Works in the Collection
Joseph Delaney was born in 1904 in Knoxville, Tennessee. Delaney’s father was a Methodist minister, and he and his siblings, among them acclaimed artist Beauford Delaney, grew up in an educated family. Never a particularly successful student, Delaney dropped out of school in the ninth grade and spent his days aimlessly until he left Knoxville in 1922. He spent his next six years living an itinerant life until joining the Illinois National Guard.
In 1930, Delaney relocated to New York City where his brother Beauford was already enjoying great success. He enrolled as a full-time student at the Art Students League, studying under a number of influential artists including Thomas Hart Benton. He was drawn to populist art and began creating the vibrant and lively city scenes he is best known for. Delaney held a number of positions in the WPA, and was a regular exhibitor in the Washington Square Park Outdoor Art Show, where he often sold portraits created on site.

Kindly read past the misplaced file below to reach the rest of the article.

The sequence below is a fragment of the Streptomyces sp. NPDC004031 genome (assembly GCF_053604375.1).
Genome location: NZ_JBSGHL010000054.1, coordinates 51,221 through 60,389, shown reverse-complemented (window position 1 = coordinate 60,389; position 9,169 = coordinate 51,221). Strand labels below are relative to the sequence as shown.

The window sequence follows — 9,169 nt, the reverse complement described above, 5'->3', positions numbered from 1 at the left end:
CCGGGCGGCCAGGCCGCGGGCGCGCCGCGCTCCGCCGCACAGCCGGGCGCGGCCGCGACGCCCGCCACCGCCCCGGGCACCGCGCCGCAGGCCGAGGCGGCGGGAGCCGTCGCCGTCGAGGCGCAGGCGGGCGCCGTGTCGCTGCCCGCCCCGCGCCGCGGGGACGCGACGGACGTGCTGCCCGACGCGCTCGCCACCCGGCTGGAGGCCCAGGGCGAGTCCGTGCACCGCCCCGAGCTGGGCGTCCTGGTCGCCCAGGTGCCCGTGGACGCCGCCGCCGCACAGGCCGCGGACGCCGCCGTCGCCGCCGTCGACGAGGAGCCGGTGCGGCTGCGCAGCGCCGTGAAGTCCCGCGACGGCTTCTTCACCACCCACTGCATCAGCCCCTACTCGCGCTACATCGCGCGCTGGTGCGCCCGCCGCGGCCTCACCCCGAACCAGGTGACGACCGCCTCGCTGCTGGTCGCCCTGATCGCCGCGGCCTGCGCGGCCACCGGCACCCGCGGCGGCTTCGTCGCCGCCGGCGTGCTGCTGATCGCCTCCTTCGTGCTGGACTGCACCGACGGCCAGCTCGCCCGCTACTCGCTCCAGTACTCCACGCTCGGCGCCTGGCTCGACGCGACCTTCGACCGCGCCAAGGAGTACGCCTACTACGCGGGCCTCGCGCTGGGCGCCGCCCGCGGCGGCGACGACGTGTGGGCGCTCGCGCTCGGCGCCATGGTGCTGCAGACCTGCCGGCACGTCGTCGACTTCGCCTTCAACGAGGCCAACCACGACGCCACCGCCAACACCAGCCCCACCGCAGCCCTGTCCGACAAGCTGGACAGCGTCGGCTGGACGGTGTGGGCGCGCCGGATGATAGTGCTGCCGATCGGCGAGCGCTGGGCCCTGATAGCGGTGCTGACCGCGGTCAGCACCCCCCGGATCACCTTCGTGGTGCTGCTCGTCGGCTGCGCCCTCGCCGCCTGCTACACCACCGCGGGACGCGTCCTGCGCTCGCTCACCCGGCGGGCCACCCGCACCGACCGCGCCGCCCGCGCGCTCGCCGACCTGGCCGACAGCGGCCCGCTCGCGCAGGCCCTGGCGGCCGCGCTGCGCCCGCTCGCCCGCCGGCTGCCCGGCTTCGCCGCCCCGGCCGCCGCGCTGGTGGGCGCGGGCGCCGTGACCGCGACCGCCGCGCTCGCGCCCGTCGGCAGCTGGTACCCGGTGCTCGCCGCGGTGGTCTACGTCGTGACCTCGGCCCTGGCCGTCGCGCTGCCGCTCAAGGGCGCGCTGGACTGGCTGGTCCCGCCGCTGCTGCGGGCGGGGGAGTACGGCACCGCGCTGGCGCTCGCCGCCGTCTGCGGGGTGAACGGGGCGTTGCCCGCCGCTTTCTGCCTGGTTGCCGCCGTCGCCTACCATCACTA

In 1985, Delaney returned to Knoxville, and in 1986, the University of Tennessee mounted the first retrospective of his work. At the recommendation of his friend and Pulitzer Prize-winning author Alex Haley, he was granted an artist-in-residence at the University of Tennessee. He remained in Knoxville until his death in 1991. In 2006, a traveling exhibition featuring his work brought new attention to his work. Today, his work can be found in many collections including the Metropolitan Museum of Art, Indianapolis Museum of Art, Smithsonian American Art Museum, and the National Academy of Design, among others.